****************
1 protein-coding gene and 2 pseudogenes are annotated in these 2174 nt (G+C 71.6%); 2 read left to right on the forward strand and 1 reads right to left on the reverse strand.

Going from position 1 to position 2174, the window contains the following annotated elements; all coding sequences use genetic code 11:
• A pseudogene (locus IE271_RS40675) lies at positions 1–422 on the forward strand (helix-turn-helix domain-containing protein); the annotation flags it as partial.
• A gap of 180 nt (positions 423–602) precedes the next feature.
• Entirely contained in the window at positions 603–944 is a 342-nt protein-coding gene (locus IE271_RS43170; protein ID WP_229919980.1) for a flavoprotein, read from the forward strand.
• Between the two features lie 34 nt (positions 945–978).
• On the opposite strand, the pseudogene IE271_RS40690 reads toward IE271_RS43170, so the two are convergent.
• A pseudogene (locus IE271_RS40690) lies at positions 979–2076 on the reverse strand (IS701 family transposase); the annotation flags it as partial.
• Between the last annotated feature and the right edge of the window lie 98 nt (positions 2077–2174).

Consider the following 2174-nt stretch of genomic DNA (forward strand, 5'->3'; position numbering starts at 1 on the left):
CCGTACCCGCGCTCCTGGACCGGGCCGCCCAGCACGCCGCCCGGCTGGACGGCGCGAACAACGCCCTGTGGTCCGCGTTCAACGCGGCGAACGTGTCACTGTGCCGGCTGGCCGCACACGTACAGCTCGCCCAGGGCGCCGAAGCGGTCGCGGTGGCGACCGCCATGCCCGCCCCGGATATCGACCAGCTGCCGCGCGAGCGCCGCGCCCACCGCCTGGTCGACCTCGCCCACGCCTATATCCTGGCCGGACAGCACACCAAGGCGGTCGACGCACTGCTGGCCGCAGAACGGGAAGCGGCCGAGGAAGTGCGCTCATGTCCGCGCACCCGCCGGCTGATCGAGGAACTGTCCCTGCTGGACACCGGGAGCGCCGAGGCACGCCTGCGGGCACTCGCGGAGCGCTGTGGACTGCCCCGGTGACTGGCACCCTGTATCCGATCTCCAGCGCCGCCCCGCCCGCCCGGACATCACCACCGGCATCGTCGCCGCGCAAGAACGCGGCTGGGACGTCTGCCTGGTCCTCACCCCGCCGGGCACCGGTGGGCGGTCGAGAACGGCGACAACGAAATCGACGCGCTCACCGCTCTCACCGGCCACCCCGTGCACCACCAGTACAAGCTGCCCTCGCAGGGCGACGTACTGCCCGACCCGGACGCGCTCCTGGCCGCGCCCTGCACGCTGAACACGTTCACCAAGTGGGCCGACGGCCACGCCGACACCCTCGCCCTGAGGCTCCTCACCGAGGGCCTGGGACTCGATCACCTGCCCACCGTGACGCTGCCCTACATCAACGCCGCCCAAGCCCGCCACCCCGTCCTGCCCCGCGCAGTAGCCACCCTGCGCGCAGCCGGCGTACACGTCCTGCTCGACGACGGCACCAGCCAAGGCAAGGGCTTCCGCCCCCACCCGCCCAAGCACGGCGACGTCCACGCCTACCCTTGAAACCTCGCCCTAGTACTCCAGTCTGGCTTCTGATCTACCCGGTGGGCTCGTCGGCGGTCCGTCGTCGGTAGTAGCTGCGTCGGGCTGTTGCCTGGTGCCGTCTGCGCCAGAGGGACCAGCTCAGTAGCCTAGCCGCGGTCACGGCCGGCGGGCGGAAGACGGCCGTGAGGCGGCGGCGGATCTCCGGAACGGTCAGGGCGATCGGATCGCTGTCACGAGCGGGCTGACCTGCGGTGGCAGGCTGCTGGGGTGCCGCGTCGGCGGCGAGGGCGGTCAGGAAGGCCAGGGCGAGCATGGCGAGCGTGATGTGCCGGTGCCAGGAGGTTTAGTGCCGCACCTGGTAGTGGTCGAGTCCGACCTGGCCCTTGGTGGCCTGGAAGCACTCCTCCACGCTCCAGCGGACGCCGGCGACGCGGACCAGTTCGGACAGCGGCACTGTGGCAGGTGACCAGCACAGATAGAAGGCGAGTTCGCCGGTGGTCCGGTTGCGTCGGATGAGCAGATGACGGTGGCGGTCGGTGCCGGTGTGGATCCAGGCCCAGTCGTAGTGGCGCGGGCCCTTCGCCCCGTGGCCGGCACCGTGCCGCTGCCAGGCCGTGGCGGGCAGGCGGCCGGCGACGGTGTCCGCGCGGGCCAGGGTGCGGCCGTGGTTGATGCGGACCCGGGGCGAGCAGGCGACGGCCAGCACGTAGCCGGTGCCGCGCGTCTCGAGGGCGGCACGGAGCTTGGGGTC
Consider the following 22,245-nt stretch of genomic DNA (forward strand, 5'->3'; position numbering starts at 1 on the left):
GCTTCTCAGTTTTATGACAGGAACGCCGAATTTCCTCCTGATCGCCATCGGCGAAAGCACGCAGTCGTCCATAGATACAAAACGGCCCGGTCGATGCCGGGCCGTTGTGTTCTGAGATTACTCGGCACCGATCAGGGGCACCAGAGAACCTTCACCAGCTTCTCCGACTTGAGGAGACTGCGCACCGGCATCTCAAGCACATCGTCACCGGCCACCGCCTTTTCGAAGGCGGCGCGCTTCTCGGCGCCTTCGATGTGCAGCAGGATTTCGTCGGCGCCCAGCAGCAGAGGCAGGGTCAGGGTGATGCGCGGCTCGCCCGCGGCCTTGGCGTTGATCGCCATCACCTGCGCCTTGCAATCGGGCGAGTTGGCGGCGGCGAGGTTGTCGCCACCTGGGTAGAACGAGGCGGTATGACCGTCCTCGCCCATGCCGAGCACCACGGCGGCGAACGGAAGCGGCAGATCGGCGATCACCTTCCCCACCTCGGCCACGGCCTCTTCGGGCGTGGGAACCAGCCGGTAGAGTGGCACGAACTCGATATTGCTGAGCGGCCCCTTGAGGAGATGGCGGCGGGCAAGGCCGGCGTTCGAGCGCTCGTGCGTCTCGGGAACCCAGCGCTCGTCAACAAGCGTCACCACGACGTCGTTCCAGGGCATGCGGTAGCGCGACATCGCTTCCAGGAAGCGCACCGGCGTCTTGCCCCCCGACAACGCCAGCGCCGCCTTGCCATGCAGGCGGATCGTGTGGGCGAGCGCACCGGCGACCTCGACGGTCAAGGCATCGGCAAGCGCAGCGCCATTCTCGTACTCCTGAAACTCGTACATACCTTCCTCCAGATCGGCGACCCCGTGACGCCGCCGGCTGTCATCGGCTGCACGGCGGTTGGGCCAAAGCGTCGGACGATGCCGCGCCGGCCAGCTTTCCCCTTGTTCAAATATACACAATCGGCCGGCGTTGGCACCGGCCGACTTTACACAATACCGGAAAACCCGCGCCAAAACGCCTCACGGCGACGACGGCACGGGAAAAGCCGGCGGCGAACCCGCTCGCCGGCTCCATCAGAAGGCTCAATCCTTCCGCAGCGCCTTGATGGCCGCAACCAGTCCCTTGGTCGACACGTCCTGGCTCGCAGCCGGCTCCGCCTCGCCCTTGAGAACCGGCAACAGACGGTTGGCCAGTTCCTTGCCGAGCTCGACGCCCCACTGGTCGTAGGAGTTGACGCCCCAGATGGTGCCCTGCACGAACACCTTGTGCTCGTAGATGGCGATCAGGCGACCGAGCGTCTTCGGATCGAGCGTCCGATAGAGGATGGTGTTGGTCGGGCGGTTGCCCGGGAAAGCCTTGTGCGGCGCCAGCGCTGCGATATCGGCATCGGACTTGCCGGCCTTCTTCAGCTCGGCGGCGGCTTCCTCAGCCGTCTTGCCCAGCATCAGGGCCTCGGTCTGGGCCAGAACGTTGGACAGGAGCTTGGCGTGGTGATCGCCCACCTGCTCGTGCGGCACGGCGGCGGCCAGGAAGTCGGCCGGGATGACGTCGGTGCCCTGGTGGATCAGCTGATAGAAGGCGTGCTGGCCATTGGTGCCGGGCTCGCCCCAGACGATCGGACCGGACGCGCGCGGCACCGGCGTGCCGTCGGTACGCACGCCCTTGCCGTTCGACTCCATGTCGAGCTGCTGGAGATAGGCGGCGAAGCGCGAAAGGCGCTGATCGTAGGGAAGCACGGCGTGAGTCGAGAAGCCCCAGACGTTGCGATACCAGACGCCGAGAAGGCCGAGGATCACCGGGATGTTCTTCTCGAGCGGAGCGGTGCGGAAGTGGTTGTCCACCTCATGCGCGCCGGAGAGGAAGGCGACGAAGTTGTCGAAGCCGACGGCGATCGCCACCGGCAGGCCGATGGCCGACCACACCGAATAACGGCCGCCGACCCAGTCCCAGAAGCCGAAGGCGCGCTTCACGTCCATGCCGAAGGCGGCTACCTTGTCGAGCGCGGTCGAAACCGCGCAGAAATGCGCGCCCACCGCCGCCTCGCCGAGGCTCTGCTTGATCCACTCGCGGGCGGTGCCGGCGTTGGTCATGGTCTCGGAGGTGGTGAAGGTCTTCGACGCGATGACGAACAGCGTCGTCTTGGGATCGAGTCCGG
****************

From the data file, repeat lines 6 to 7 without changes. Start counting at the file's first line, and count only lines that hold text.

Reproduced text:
• Between the two features lie 34 nt (positions 945–978).
• On the opposite strand, the pseudogene IE271_RS40690 reads toward IE271_RS43170, so the two are convergent.